Although it has long been considered that myocardial gene expression is not subject to major regulation because the cardiomyocytes do not divide, it is now widely accepted that the myocardium can develop a remarkable plasticity at the gene level [1-9]. This adaptation of the nuclear activity is the direct consequence of variations in physiological conditions, and is strongly associated with the adaptation of both metabolic [10-14] and contractile  properties of the heart. A large-scale analysis of the regulation of gene expression in response to changes in physiological parameters is the goal of functional genomics.
Because of its fundamental function for the organism, the heart is extraordinarily receptive to variations of extracellular conditions, which are often referred to as a "stress" for the cardiac myocyte: increased contractile performance , oxygen deprivation [17, 18], burst of free radicals , endothelial dysfunction , increased preload [21, 22], cellular stretch  are just a few examples of the changes in extracellular conditions that directly affect the cardiac cell. All these stimuli, either physiological or deleterious, are detected by different sensors (receptors, ion channels or transmembrane proteins) , relaying the information to transmitters (signaling pathways) , which in turn regulate the activity of the effectors (enzymes and transcription factors) [25, 26]. The effectors are directly responsible for the adaptation of the expression of different genes in response to the initial stimulus (Fig. 5.1). In other words, the gene expression profile is the "end-point" of the effects of any stimulus on the heart (Fig. 5.1). Determining this profile helps deciphering the fundamental characteristics of a specific stimulus. Comparing the profiles in response to different stimuli also helps to determine the similarities and differences between these stimuli. The accumulation of gene profiles in response to different conditions leads to the elaboration of a compendium of cardiac gene expression. This compendium can subsequently be used, for instance, to analyze the effects of a drug on cardiac gene expression in different physiological conditions .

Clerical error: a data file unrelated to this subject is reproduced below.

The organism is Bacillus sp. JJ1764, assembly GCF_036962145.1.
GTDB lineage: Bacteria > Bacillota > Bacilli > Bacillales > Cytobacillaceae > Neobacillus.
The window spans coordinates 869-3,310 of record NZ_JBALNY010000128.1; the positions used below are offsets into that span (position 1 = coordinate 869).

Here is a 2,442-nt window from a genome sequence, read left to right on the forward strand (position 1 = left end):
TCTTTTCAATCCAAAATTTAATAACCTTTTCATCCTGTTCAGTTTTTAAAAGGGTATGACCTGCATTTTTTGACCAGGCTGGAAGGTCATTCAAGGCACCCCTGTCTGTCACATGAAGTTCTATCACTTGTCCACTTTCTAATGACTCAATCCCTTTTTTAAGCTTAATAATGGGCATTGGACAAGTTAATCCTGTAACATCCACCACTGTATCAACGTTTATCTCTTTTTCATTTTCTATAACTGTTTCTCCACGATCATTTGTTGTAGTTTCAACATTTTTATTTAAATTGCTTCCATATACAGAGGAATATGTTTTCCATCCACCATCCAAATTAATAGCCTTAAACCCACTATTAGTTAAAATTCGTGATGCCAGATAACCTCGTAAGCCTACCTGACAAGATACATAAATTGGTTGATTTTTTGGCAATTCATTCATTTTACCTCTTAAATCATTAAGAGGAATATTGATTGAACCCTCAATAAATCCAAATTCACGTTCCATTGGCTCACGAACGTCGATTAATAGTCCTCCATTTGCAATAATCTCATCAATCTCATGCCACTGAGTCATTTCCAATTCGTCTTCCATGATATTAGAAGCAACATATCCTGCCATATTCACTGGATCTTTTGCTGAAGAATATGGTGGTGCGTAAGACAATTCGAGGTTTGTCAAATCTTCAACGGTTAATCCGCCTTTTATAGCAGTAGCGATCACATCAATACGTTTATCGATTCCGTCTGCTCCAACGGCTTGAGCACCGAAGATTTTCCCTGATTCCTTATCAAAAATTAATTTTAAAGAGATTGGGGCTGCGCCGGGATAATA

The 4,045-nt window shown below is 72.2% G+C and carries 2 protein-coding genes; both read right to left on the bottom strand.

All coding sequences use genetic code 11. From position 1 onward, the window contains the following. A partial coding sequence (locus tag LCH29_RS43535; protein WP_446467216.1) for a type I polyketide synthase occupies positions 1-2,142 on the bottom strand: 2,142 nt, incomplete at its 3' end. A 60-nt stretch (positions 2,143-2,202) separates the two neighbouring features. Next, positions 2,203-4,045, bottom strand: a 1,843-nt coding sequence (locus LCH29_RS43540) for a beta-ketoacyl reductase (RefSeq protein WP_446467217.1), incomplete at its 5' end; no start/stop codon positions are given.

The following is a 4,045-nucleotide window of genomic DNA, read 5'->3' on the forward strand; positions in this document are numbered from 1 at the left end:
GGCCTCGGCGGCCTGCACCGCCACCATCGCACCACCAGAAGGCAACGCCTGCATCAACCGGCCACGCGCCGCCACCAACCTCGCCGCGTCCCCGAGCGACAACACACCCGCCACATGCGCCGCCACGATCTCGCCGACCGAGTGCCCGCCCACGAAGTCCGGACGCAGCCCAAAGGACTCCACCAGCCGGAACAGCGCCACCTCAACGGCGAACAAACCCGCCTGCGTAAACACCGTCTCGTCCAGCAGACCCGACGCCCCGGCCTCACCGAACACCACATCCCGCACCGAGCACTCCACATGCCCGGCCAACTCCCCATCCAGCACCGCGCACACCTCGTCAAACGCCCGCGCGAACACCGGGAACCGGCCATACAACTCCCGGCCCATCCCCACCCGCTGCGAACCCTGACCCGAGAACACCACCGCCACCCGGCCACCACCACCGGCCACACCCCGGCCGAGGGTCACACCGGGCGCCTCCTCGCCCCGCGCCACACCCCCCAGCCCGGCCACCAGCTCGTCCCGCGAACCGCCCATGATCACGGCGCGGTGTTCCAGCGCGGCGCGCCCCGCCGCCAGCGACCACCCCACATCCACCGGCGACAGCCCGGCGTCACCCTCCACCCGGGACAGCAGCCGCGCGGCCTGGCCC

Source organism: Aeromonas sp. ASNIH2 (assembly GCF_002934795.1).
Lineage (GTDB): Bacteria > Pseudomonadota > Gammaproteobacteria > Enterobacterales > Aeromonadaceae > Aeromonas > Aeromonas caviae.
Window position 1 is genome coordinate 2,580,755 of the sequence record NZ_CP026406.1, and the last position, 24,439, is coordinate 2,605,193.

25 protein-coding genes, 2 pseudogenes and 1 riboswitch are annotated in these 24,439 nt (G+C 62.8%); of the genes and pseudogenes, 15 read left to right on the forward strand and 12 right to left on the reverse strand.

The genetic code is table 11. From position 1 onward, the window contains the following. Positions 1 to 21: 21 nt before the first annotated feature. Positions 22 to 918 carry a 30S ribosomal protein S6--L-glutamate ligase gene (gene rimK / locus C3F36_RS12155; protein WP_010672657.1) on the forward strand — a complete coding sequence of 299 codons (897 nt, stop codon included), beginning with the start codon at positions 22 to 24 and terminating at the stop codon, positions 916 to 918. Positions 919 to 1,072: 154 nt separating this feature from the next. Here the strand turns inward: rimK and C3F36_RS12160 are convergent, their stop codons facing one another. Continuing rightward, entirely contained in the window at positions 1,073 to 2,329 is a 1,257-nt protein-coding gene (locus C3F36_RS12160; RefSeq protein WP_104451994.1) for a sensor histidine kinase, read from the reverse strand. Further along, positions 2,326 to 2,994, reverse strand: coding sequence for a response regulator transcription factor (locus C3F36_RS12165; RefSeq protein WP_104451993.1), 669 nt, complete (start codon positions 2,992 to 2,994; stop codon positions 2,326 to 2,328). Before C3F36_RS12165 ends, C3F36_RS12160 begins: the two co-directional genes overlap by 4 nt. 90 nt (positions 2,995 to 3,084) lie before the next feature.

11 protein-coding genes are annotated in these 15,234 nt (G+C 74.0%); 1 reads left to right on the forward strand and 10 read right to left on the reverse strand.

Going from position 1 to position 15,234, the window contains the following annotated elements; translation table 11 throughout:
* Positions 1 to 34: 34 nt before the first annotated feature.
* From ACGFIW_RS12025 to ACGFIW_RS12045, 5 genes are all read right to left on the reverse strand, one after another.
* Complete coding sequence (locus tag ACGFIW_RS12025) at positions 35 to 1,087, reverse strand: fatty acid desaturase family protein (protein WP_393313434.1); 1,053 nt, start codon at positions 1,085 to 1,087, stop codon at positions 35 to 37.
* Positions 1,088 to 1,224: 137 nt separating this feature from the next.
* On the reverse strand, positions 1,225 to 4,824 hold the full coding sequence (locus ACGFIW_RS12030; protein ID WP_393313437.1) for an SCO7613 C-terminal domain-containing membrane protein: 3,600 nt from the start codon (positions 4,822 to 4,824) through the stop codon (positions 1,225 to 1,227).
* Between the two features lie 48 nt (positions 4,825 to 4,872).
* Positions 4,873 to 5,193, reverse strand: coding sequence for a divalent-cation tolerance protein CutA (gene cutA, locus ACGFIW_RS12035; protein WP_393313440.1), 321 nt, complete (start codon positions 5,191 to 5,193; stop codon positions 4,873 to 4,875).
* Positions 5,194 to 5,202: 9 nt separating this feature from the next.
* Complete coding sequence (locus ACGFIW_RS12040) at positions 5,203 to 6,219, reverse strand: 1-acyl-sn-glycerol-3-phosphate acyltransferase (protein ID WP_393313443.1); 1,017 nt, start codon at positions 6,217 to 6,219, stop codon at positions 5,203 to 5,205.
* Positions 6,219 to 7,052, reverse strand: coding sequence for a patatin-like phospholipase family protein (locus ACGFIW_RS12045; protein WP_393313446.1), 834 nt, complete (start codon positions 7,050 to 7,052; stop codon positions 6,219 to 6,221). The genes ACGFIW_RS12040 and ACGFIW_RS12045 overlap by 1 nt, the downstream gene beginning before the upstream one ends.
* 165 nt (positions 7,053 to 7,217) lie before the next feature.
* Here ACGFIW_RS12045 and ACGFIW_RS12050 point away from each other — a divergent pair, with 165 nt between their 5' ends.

Genomics and proteomics are complementary, but they also address very different questions. The analysis of gene expression as an "end-point" of the effects of a specific stimulus on the heart is in sharp contrast with the concept of the gene as a "starting point' leading to the expression of specific proteins (Fig. 5.1). The "end-point strategy" consists in looking at the gene not as a protein provider, but
Proteomic and Genomic Analysis of Cardiovascular Disease. Edited by Jennifer E. van Eyk, Michael J. Dunn
Copyright © 2003 WILEY-VCH Verlag GmbH & Co. KGaA, Weinheim ISBN: 3-527-30596-3
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